"I had to, Rune! Skyrim is at war!" Isith was on the verge of sounding like a snarling wolf. "I went to fight to help keep this land safe for my family. As the Dragonborn, I had to. It wasn't about the honor or the redemption in fighting for the Empire. It was about ensuring that my family knew peace." Her gaze turned to the ground suddenly and she muttered, "I couldn't make him understand, Rune. Now the thing I was fighting for lays shattered at my feet."

She looked up once more when she felt Rune's fingers under her chin, nudging her solemn visage into view. "Hey," he murmured with a faint smile, "I understand. Everyone but Farkas and that man-woman he's living with understands."

The woman before him scowled and turned her face away. "Do you think he loves her?" she asked quietly.

Rune sighed, his breath catching in Isith's long hair and rustling it around her cheek. "Isith, I'm not even sure if there is even anything between them. They're both warriors. Like attracts like. Perhaps it is simply comforting to him to have a steady presence that reminds him so strongly of you."

Isith's scowl deepened. "You just called her a man-woman, Rune."

The thief chuckled and shook his head. "You know what I mean, guild master. Warrior woman, is that better? And I'll have you know that I've spent many a night wondering around the city and not once have I seen Farkas and that warrior-woman strolling about arm-in-arm, gazing at the stars."

Isith scuffed her boot against the ground, toeing the dirt at Talos' feet. "Maybe they prefer to stay inside," she mumbled, her scarred bottom lip jutting out in a way that was pitifully reminiscent of her daughter's best pout.

"Maybe, maybe not. You should ask Farkas, Isith. He doesn't act like a man who is happy from what I've seen. He looks just as lost as you do. Granted, he has been less destructive about it." His last words weren't meant as a pity jab at her recent interest in making alcoholism into a sport. He meant them as the honest to goodness truth.

The woman finally conceded, "I suppose you're right. It's just so damn hard."

"Not as hard as the fight you fought to get this far."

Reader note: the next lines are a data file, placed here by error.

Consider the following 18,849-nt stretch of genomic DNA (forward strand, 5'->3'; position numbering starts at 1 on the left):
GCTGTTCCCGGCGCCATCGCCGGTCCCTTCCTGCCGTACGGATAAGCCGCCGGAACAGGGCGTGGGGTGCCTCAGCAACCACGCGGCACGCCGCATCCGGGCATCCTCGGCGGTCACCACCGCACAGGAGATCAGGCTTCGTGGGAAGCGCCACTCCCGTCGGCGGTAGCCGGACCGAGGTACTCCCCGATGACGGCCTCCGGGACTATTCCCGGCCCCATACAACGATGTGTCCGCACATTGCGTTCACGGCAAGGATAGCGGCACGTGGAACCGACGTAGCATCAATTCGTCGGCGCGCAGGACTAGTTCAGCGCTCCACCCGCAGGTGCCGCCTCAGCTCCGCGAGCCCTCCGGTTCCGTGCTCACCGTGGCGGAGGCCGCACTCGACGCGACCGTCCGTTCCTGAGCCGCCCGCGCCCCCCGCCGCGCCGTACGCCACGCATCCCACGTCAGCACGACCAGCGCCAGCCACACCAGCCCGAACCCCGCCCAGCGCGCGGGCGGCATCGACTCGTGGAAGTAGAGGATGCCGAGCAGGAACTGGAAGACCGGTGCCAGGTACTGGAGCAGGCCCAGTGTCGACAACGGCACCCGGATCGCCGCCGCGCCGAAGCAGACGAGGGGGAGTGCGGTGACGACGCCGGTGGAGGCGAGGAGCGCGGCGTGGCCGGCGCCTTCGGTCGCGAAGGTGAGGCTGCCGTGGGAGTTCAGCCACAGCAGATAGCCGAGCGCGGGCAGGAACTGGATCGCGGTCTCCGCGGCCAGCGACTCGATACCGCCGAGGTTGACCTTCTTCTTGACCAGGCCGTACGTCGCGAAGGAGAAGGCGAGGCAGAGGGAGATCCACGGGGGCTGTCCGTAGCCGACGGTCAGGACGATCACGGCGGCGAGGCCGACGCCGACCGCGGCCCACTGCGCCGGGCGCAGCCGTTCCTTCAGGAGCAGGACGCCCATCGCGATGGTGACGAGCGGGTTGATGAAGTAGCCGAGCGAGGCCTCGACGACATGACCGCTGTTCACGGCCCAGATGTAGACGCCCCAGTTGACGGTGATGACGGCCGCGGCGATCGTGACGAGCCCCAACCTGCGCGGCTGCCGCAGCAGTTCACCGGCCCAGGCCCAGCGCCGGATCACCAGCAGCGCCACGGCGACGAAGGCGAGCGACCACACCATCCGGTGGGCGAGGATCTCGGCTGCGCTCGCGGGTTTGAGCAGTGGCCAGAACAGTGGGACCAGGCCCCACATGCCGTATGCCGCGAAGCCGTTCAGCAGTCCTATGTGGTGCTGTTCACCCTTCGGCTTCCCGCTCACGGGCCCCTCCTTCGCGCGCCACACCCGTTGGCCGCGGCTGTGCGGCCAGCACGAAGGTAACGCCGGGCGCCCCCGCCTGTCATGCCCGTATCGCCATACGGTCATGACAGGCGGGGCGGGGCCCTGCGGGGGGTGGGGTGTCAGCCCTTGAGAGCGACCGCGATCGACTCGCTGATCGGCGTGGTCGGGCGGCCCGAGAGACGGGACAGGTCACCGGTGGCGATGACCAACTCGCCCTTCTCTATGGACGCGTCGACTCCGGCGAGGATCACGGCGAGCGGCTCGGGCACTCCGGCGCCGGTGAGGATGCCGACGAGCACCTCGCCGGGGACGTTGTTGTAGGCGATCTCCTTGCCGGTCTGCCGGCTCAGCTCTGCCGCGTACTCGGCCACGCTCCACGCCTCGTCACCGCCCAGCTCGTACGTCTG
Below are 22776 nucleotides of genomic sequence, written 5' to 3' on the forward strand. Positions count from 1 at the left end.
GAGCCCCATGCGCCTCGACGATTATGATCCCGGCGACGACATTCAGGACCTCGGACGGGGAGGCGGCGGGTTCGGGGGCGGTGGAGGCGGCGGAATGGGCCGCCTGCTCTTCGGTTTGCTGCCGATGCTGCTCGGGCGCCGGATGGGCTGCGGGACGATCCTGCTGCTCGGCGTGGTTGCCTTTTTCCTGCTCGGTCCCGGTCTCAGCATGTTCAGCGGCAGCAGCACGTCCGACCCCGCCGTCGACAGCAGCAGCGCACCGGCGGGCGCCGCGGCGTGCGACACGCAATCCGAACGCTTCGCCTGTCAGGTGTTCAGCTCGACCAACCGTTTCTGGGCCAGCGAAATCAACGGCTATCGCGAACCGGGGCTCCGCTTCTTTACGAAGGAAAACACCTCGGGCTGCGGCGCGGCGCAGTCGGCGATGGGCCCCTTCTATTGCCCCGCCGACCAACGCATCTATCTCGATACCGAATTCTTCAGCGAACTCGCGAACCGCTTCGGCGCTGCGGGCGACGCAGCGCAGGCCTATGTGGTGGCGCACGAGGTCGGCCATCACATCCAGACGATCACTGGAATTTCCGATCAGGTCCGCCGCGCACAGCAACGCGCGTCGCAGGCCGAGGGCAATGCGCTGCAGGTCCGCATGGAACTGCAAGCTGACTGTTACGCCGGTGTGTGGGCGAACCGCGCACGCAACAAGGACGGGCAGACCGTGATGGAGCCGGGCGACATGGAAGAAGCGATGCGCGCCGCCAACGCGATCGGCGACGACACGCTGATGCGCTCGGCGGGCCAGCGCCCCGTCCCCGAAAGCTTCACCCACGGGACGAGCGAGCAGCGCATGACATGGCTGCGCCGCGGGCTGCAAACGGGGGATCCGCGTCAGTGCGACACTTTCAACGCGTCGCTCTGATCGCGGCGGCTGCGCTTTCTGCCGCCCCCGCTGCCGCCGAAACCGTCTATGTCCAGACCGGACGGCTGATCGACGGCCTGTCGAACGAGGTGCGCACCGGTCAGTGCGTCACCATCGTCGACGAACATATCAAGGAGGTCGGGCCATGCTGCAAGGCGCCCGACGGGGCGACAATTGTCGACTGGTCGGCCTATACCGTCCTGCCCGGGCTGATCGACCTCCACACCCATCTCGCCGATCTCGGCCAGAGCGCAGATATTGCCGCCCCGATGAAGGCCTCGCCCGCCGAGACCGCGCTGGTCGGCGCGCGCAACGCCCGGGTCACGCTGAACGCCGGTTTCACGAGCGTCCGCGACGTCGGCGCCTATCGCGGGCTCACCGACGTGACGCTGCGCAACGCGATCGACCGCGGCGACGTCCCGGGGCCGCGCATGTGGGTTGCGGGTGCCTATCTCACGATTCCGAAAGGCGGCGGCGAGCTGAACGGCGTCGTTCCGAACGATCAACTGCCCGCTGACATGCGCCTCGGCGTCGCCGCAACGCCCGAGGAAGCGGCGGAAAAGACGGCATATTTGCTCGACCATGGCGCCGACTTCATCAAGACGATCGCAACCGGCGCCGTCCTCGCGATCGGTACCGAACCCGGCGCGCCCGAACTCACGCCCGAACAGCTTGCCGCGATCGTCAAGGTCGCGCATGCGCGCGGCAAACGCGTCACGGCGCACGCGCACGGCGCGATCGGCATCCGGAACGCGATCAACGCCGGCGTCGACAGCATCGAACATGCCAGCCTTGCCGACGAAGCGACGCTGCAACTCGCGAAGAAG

Isith snorted and scowled. "Says you."

Satisfied that there was no reason to pursue the topic further, Rune turned from her and caught sight of the children. He hummed to himself at what he saw, smiling. "It looks like your children may be out for a pet cat rather than a dog, Isith."

He drew her attention to the twins that had found a friend. A large cat, larger than any house cat Rune had ever seen, was rolling around the children's dancing feet. They petted the animal's smooth fur, squealing happily as the silky dappled coat brushed against their fingers. The creature looked up as if it sensed the two new pairs of eyes on it and stared back at the adults through impossibly crystalline eyes that were the exact color of light emeralds.

"What a strange beast," Rune said, more to himself than anyone else, "I have not seen it around here before."

"Nor I," Isith acknowledged, "It's pretty though."

Just as quickly as the cat had joined the children it bolted off suddenly, slipping nimbly around a corner bound for the market and out of sight. Both the children whined at the loss of their newest companion and trudged woefully over to their mother. Isith nudged their chins up as they came to stand in front of her.

"Aw, none of that now. Smile for mama."

Bram was the first give her the halfhearted grin she asked for and was only joined by Sif when Isith playfully tugged at the girl's ear.

With the little ones somewhat placated, she said, "Why don't you two go with uncle Rune for a little while? I have to take care of something." Before the children could reply, Isith bent down and whispered something into their ears. Rune could have sworn he heard the words "con" and "sweet roll" before his guild master straightened once again. This time the children wore no trace of their earlier frowns. They both latched onto either side of him, twining their little hands in his.

Sighing, Rune shrugged just once before saying, "It's not my fault if they learn to pick locks while you're gone, you know? Brynjolf has been insisting."

Isith answered him with a fair imitation of a scowl. "You even think about it, Rune, and I shall never speak to you again."

"Bah, an empty threat," the thief grinned. "Now," he said, "Go take care of the lad, will you? Tell him there are others threatening to whisk his woman out from under him if he doesn't get his head on straight."

Isith smiled at him one last time before turning. "You're too good, Rune. The best man in this whole forsaken country."

He had watched her take only a few steps from him when he saw her pause again before turning and throwing him a wink. He barely caught her words, too quiet as a gust of fall wind picked up and blew against them suddenly. He heard enough to know what she said though.

"Thank you for everything, Rune."


Now, onwards to the sequel!

NOTE: I've recently joined the folks over at Archive of Our Own. It's less restricted and, well, just different than . Plus it took me, like, six months to get accepted so yeah, I'll be frequenting that site a lot.

But I was just going to tell you all that I've decided to DRASTICALLY overhaul MLOT and it'll be posted there (cause has all these no-no's that I don't wanna deal with). MLOT and the sequel will be combined to form a larger way more epic-ly cool story with two different arcs (the Dark Brotherhood and the sequel arc). I plan on adding more background for characters, more interactions between Isith and the DB, and other changes that I really can't list. It's a lot folks. Oh and the last few chapters and the ending of MLOT will change.

It won't be up for a while, though, so don't go looking for it yet. Just a heads up. I'll remind ya'll later with the sequel. Here's the site if you'd like to look around though: archiveofourown .org

I don't know if the link will work but you get the idea. Just go look around under fandoms.